IRS Bad Faith
In approximately 1992, interested partners organized a
group ("Settlement Committee") to participate in settlement negotiations. Prior
to the 1993 settlement between Jay Hoyt and the IRS, the Settlement Committee attempted to
negotiate a settlement with the IRS. During these negotiations with the Settlement
Committee, the IRS, through Appeals Officer William E. McDevitt, improperly required that
Jay Hoyt make personal concessions before the IRS would make "greater
concessions" to the individual partners. These concessions included Jay Hoyt
conceding the tax return preparer penalty, a penalty that reflected Jay Hoyt's personal
actions and was not related to the substantive tax liabilities of the individual partners.
On July 24, 1992, the Settlement Committee obtained a
Letter of Intent from Jay Hoyt wherein Hoyt agreed to sign any settlement reached between
the IRS and the Settlement Committee. Specifically, the Letter of Intent from Jay Hoyt
stated that he agreed to the IRS conditions.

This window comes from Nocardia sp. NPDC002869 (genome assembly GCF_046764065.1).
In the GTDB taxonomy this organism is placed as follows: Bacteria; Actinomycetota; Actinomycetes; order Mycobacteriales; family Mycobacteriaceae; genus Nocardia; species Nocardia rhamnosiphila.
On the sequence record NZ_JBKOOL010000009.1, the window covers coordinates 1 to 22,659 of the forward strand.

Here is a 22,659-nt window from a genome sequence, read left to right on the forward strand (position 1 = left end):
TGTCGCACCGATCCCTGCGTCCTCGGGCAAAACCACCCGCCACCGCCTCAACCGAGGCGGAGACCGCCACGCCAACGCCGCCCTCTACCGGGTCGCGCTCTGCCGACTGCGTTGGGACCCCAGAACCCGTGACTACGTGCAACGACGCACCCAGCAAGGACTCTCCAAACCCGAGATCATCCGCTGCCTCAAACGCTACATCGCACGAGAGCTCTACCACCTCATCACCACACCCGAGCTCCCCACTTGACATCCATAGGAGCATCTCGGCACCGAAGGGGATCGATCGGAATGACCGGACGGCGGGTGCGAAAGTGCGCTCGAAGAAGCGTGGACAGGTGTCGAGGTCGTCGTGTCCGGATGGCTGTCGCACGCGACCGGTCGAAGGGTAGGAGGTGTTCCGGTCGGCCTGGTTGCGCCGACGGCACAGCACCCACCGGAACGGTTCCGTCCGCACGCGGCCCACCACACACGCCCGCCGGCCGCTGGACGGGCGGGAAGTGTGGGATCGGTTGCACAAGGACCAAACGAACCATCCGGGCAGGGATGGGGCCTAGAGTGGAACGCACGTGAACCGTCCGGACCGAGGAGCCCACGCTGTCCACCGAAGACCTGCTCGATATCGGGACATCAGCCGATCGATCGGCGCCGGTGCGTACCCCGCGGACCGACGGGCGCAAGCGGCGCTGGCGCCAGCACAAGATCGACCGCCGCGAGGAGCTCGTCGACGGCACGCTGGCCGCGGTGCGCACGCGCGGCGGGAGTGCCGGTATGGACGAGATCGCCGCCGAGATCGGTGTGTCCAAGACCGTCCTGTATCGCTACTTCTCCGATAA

The Settlement Committee met numerous times with the IRS
and believed it had reached a tentative basis for settlement with the IRS. This tentative
basis for settlement was a global settlement and would have ended the Hoyt litigation for
all matters. When the Settlement Committee arrived at what they believed to be the
decisive meeting concerning this global settlement, the members found out that the chief
IRS negotiator was retiring that day. No meeting took place.
The Settlement Committee met at least one more time with
the IRS and that was with Mr. Cantalupo, the then head of Appeals for the Western Region.
At that meeting, the Settlement Committee presented Mr. Cantalupo with the Letter of
Intent. While the IRS professed interest in continuing negotiations with the Settlement